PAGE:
Painted mostly on inexpensive mill-made paper or cloth with swift brushstrokes and homemade dyes, traditional Kalighat paintings originated in the 19th century. It is said to be developed in the vicinity of the iconic Kalighat Kali Temple on the bank of the Burin Ganga in the city of Kolkata (formerly Calcutta). Depicting Hindu gods and mythological figures from the religious epics, themes and characters from everyday life, these stunning works were sold to visitors who sought souvenirs to take with them from the religious sanctuary. However, over a period of time, this traditional Indian art developed as a distinct school of painting.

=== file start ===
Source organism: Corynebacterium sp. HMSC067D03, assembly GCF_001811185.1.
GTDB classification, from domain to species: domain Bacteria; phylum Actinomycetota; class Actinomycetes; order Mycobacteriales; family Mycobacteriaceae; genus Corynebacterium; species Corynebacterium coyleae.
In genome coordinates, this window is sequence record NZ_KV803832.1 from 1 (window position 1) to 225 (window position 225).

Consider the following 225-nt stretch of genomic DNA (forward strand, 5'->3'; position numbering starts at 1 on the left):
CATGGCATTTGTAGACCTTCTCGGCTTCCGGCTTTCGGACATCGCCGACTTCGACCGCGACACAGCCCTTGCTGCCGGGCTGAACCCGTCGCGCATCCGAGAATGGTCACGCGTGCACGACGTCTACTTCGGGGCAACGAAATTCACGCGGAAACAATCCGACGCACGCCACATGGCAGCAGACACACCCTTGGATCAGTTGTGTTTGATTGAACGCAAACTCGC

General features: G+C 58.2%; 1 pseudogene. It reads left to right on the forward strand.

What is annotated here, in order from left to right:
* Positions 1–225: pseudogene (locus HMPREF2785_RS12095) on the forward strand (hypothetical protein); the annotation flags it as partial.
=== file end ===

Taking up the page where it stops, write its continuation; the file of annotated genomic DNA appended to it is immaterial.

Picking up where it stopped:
The specific genre of Kalighat paintings with vibrant colours and visual rhythm is believed to have originated around the 1850s in India. At this time, many local Patua artists — itinerant storytellers who travelled from village to village, slowly unrolling and singing mythological and historical stories from narratives/scrolls in exchange for money, food and other goods — migrated to Kolkata in search of secure income by selling their illustrative paintings. Kalighat paintings, unlike the linear narrative style of the scrolls depicted a single scene with graphic, simplified forms and religious portrayals, often satirical, contemporary content.